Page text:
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Accolades & Honors

The University grounds team is making campus cleanup quieter and more sustainable

A person moves leaves into a pile using a backpack leaf blower.

Leaf removal during the autumn months is a monumental, but important task: Left unattended, leaf litter creates additional safety hazards in an urban environment, including dangerously slick surfaces for pedestrians, cyclists and motorists and blocked drainage that can lead to flooding.

It’s also one that has gotten noticeably quieter over the years.

Pitt’s grounds crew has been a leader in electrifying small handheld equipment, with approximately 95% transitioned from fossil fuels since 2015. Its latest transition to battery-powered backpack leaf blowers is just one of the many sustainability initiatives detailed in the 2018-22 Progress Report on the Pitt Sustainability Plan.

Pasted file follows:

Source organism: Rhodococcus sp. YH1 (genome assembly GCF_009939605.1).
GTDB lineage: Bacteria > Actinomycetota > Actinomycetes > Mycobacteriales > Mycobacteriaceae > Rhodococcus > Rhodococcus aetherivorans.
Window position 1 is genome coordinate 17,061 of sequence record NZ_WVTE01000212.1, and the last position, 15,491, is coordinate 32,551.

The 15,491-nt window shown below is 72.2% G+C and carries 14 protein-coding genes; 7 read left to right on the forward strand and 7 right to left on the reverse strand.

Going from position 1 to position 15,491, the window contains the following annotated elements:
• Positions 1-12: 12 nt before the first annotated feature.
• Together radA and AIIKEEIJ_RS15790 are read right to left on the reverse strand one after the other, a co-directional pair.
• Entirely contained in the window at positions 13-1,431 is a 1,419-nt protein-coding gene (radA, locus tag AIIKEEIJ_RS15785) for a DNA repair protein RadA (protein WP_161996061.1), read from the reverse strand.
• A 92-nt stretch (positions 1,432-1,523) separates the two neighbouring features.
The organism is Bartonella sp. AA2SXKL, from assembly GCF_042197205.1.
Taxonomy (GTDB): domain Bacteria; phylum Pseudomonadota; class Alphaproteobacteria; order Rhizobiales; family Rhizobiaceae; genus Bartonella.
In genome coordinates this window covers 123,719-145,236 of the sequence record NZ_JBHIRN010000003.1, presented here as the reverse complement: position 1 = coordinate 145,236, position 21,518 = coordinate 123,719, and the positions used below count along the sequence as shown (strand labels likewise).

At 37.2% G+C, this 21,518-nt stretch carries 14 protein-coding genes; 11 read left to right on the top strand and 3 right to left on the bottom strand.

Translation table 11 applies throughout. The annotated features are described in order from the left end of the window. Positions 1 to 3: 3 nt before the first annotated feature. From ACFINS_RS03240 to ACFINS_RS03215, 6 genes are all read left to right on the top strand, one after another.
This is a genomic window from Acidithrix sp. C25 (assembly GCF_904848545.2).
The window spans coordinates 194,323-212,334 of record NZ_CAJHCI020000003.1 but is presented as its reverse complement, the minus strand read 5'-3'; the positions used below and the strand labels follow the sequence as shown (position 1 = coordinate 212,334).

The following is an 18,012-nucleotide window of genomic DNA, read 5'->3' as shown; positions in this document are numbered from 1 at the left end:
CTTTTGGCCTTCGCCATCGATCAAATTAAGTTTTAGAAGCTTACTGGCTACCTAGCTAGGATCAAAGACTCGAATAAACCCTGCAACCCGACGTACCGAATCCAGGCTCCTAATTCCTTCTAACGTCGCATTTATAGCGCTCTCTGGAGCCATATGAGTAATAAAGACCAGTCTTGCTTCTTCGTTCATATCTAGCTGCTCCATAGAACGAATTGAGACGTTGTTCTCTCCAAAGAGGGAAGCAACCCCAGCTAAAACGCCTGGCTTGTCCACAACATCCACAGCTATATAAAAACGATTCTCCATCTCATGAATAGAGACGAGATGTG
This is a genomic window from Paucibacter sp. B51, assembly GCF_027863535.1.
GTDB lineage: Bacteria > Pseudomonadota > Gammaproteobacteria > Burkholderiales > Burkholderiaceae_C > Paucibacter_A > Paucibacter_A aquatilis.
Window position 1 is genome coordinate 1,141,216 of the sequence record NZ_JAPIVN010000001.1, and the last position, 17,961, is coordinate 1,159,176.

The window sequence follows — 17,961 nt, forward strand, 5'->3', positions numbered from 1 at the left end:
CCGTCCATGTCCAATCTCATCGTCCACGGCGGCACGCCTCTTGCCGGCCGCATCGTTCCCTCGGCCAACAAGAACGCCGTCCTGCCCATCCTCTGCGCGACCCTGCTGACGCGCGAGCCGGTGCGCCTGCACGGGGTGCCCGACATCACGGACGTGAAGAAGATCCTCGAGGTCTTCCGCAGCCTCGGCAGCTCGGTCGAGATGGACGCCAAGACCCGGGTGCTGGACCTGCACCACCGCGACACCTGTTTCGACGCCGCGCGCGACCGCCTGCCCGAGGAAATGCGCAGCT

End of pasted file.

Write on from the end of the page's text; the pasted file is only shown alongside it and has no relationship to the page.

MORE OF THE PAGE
“Our team is doing an amazing job of keeping the campus beautiful and safe while we integrate equipment that aligns with our emissions goals of carbon neutrality by 2037,” said Andy Moran, senior manager of grounds.

Traditional gas-powered leaf blowers produce a considerable amount of noise, ranging from 85-100 decibels. According to the CDC, prolonged noise over 70 decibels can damage hearing. By contrast, electric-powered leaf blowers can be as low as 65 decibels — the same decibel level as a normal conversation.

In addition to being louder, the two-stroke engines used in gas-powered leaf blowers release large amounts greenhouse gases and carcinogens. A study measuring emissions found gas-powered leaf blowers release 20-300 times more pollutants than a Ford F-150 truck.

Learn more about how the Office of Facilities Management incorporates sustainability into maintaining the grounds year-round.


— Joshua Kaufer and Melanie Lippert, photography by Joshua Kaufer